Executive Transactions Herb Kohl Sells Bucks For $550M Rio Increases Budget For '16 Olympics Lexington Mayor Pushing Forward On Rupp Upgrades Judge Denies NFL Concussion Settlement Lakers RSN Ratings Reach New Low Nike, USATF Sign 23-Year Extension Names In The News Purdue Upgrading Ross-Ade Stadium Kohl Praised For Dedication To Milwaukee
SBD/Issue 151/FinancePrint All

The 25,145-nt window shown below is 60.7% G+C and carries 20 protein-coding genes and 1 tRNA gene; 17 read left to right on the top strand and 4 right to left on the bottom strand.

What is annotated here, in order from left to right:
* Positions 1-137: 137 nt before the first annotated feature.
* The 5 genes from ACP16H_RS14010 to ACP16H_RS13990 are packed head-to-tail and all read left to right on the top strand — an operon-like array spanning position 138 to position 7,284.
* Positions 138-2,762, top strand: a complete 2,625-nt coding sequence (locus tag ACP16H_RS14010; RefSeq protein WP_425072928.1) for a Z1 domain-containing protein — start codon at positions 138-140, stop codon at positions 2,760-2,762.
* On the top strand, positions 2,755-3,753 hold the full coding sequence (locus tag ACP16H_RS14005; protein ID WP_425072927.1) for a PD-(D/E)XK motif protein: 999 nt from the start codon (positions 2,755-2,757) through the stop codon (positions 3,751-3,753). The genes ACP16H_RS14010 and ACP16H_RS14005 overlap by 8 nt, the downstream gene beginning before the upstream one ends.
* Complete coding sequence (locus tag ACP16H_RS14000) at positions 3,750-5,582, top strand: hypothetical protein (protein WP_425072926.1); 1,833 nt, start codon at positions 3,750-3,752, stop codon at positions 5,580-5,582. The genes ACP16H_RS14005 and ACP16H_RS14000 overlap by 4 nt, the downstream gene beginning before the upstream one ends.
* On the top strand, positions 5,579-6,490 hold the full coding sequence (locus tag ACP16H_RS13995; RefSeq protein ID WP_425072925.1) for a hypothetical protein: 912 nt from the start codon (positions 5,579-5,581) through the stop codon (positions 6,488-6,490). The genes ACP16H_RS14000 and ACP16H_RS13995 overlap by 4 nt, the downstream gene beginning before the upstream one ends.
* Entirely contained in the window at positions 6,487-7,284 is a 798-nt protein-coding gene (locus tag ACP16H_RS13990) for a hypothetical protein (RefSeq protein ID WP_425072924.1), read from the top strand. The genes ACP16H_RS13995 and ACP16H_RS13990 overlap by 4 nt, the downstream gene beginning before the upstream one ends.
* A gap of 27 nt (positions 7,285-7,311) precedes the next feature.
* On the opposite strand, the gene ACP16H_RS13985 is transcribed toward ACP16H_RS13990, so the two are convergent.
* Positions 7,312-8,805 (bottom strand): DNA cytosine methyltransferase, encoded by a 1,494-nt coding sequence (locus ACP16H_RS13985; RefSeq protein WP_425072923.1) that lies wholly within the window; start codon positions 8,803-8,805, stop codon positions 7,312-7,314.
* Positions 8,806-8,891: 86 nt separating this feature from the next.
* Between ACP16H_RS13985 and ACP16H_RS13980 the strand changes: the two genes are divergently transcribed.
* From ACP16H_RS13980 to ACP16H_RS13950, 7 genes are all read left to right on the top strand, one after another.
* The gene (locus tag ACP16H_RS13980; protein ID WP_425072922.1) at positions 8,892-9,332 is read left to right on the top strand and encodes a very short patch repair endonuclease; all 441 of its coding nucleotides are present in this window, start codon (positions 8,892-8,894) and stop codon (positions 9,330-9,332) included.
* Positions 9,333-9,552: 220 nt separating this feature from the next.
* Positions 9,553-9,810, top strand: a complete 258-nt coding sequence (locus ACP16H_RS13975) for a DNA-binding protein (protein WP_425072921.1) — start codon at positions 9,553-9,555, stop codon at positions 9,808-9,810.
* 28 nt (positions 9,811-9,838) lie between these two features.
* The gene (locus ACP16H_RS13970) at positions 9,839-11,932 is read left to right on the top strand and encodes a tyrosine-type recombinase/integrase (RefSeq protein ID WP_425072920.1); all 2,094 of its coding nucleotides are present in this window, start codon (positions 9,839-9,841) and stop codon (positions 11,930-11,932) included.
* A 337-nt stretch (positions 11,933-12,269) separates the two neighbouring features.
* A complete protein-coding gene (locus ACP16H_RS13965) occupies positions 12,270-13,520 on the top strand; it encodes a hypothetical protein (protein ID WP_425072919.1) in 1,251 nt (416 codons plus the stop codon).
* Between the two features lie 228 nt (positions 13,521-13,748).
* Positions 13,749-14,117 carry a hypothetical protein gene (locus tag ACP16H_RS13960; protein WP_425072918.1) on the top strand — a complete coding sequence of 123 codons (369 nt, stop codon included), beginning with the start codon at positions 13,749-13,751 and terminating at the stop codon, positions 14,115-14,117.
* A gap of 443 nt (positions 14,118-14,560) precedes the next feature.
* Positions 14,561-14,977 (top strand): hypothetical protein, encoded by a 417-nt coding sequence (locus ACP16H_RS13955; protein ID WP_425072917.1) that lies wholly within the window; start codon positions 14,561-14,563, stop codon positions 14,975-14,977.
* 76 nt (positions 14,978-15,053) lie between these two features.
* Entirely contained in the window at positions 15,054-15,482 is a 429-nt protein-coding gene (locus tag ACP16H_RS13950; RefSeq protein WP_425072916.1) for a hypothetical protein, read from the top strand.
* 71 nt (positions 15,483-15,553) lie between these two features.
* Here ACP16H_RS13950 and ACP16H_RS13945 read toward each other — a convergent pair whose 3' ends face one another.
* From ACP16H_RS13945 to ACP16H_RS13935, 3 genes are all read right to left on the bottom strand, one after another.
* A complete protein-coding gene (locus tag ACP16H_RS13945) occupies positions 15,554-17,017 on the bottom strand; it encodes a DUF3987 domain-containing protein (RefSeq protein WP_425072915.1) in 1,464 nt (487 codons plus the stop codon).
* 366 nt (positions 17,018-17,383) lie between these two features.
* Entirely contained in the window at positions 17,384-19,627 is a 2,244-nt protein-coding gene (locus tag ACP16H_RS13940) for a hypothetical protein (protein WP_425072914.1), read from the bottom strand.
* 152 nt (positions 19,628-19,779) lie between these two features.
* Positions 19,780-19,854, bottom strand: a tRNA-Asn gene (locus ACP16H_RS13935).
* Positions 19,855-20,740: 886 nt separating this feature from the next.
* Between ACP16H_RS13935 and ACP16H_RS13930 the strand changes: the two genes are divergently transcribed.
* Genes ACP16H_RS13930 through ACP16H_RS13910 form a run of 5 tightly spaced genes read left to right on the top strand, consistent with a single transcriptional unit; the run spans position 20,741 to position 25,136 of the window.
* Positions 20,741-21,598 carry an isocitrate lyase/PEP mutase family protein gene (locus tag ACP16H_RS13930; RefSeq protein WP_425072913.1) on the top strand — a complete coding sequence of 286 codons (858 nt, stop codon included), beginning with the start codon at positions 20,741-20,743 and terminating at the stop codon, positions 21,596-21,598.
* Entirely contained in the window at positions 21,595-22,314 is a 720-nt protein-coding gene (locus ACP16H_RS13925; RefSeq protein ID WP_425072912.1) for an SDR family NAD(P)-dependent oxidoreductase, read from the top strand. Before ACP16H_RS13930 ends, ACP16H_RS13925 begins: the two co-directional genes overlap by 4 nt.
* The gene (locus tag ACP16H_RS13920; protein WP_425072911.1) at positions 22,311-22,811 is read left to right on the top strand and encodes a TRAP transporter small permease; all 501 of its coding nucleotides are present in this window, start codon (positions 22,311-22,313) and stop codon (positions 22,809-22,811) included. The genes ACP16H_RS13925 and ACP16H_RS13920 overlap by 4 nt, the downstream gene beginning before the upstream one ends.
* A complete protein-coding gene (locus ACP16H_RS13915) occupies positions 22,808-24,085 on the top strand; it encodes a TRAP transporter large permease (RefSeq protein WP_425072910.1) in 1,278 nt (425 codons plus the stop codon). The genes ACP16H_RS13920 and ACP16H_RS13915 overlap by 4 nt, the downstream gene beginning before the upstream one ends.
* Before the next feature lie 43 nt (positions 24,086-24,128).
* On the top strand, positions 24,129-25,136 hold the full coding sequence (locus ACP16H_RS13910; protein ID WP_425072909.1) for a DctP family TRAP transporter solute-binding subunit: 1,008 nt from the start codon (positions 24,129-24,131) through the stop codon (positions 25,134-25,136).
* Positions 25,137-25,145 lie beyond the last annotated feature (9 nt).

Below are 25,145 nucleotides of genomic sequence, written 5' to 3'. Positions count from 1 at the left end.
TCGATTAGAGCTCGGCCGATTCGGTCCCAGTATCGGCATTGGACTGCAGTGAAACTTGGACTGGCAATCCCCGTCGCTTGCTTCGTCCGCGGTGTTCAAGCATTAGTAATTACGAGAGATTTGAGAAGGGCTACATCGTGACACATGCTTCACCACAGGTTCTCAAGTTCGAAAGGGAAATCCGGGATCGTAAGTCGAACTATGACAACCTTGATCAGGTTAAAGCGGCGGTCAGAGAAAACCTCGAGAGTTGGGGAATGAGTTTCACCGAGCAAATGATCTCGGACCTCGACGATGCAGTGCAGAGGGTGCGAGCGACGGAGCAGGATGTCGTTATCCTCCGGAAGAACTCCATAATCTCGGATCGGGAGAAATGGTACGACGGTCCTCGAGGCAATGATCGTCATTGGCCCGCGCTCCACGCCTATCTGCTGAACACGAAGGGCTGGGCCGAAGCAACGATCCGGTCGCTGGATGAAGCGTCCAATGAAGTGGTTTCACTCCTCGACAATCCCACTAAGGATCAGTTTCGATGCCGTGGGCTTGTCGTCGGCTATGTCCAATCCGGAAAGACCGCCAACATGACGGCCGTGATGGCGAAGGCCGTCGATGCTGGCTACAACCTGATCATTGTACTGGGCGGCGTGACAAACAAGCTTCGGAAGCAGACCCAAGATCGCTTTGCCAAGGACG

The new Centaur Galileo hedge fund in London last Saturday was slated to begin "making investments not in the traditional financial playing fields of stocks, oil futures or real estate, but in the actual playing fields of soccer, tennis and horse racing," according to Nathaniel Popper of the L.A. TIMES. Experts said that Galileo, which requires a minimum investment of about $135,000, is "probably the first hedge fund to make bets on sports events." Galileo is "only for Europeans for now -- Centaur can't offer it in the U.S. without the blessing of the Securities and Exchange Commission." Centaur Managing Dir Tony Woodhams said that the company "would apply for that approval next year." Centaur, which will have "25 traders working on its London trading floor," claims to have a "proprietary number-crunching system that can make sports bets with far better results than the casual bettor." Mavericks Owner Mark Cuban in an e-mail said, "If they fully commit to a data-driven model, I think they can do well. In many respects, stocks are the bigger gamble." But BBR Partners Dir of Investment Management Brett Barth said that the "sports-betting angle alone would keep him away from Galileo" (L.A. TIMES, 4/17).